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- To: email@example.com
- Subject: Issue PROCLAIM-INLINE-WHERE
- From: David N Gray <Gray@DSG.csc.ti.com>
- Date: Fri, 16 Sep 88 20:33:08 CDT
- Sender: GRAY@Kelvin.csc.ti.com
References: CLtL p. 156, 159
Edit History: 16 Sept. 88 V1 by David Gray
Status: For preliminary discussion
CLtL does not specify whether a (PROCLAIM '(INLINE ...)) should come
before or after the DEFUNs that it refers to, but in most
implementations the compiler can't expand a function inline
unless it knows at the time it processes the DEFUN that the definition
needs to be saved for use in inline expansion.
Clarify that (PROCLAIM '(INLINE ...)) tells the compiler both that it is
desirable to use inline expansion for calls to the functions indicated
and that the compilation of any subsequent DEFUN of one of the functions
should record whatever information is used for performing inline
expansions. Consequently, the proclamation should precede the
definition of the functions that it names. When compiling a function
call, if the function has been proclaimed INLINE but the current
definition of the function was established before the PROCLAIM was
processed, it is implementation-dependent whether the function will
actually be expanded inline.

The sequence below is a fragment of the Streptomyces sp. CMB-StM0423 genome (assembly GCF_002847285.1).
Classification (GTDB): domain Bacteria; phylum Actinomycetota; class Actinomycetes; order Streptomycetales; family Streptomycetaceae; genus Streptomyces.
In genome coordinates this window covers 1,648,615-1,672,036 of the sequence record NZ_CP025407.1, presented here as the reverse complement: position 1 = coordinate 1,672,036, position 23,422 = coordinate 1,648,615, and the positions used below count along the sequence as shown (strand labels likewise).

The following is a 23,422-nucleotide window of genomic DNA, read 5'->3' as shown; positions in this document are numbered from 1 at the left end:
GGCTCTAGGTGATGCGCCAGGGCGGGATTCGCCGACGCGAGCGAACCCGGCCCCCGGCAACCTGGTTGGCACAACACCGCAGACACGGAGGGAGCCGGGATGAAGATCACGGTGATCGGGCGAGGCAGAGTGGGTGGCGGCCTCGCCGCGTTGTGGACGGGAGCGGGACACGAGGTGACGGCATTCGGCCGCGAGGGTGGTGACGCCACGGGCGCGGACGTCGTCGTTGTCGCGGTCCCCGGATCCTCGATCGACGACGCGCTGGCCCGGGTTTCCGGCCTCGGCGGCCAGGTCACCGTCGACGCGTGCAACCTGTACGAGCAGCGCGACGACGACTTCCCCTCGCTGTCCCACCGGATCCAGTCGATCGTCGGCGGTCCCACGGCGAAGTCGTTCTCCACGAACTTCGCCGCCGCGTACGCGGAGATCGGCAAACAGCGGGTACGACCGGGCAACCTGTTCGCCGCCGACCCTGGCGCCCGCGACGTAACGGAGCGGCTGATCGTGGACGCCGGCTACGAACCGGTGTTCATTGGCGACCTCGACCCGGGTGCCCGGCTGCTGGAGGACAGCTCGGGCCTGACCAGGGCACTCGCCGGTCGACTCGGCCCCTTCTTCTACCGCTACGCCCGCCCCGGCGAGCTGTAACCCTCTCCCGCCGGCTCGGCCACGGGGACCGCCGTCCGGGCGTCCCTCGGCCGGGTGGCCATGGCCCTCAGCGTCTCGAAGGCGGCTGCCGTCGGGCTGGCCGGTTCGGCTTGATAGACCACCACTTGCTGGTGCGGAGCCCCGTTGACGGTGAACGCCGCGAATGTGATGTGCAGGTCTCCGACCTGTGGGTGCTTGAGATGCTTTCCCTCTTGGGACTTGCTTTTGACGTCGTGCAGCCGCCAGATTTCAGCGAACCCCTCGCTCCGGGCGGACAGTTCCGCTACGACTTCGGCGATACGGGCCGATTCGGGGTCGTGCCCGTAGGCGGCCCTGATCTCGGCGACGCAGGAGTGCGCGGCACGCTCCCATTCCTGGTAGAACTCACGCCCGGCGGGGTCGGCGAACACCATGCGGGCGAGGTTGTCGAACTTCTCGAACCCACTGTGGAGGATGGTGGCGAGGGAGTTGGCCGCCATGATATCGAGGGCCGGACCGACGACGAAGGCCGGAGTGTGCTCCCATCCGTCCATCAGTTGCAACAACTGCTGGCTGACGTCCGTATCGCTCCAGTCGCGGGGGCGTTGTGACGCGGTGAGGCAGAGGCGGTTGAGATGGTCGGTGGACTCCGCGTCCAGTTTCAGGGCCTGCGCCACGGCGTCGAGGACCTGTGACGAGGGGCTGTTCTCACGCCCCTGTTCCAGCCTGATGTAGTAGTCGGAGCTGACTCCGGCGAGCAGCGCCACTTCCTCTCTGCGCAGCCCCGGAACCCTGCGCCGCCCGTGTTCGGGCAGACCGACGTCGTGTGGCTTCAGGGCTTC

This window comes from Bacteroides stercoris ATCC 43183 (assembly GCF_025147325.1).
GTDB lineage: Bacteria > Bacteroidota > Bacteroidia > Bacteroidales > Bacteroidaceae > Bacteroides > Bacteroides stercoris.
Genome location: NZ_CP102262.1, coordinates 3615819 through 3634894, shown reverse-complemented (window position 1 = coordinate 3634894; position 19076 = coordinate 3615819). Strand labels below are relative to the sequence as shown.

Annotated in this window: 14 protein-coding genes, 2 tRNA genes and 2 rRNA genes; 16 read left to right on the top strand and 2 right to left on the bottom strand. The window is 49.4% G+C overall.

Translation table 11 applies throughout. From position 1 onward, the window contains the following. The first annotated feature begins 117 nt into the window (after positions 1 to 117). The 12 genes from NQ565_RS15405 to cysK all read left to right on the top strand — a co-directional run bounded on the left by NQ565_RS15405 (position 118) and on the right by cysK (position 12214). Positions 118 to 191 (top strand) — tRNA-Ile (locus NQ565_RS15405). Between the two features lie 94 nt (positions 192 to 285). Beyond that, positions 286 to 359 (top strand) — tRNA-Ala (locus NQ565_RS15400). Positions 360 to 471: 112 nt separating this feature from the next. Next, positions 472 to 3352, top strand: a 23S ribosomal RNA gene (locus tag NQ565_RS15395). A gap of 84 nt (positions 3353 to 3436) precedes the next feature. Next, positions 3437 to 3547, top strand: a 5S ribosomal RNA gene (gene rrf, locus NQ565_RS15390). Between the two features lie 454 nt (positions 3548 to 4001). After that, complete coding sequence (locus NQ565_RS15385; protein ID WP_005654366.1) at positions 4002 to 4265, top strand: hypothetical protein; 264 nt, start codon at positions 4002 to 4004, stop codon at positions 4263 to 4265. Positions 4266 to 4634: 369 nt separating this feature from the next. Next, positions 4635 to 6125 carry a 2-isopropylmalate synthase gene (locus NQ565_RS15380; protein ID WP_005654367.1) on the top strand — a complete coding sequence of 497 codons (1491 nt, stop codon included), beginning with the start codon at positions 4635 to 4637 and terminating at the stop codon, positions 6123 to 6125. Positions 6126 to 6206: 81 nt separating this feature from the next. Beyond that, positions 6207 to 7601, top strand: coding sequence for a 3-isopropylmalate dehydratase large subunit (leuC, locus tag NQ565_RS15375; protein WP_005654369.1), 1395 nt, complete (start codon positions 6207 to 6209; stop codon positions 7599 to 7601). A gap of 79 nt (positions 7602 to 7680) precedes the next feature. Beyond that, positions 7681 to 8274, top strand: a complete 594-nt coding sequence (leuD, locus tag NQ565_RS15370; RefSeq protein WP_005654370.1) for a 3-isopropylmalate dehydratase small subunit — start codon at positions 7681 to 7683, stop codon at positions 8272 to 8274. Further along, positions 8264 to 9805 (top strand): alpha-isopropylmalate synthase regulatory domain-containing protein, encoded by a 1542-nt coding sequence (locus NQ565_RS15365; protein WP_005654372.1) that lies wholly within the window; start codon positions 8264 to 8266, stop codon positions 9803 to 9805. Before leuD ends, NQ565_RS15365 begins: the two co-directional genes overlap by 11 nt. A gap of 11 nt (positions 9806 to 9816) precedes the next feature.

This clarification brings the specification in line with current
practice. The only alternative would appear to be to require the
compiler to always save the definition of every function, and that
doesn't seem reasonable.
Given the following input to COMPILE-FILE, does F1 get expanded inline
(defun f1 (a) (+ a 100))
(proclaim '(inline f1))
(defun f2 (b) (f1 b))
The documentation for Lucid and the TI Explorer both say that INLINE
proclamations need to precede the function definition. Symbolics
doesn't appear to document this, but requires it anyway. Thus none of
these three implementations do the inline expansion in the example
Cost to implementors:
Probably none required, although given this clarification it would be
nice if compilers warned about an INLINE proclamation that follows the
indicated DEFUN in the same file.
Cost to users:
Users will know how to use INLINE proclamations correctly.
Costs of Non-Adoption:
Continued confusion over cases such as the example above, which
conform to CLtL but don't do what is expected.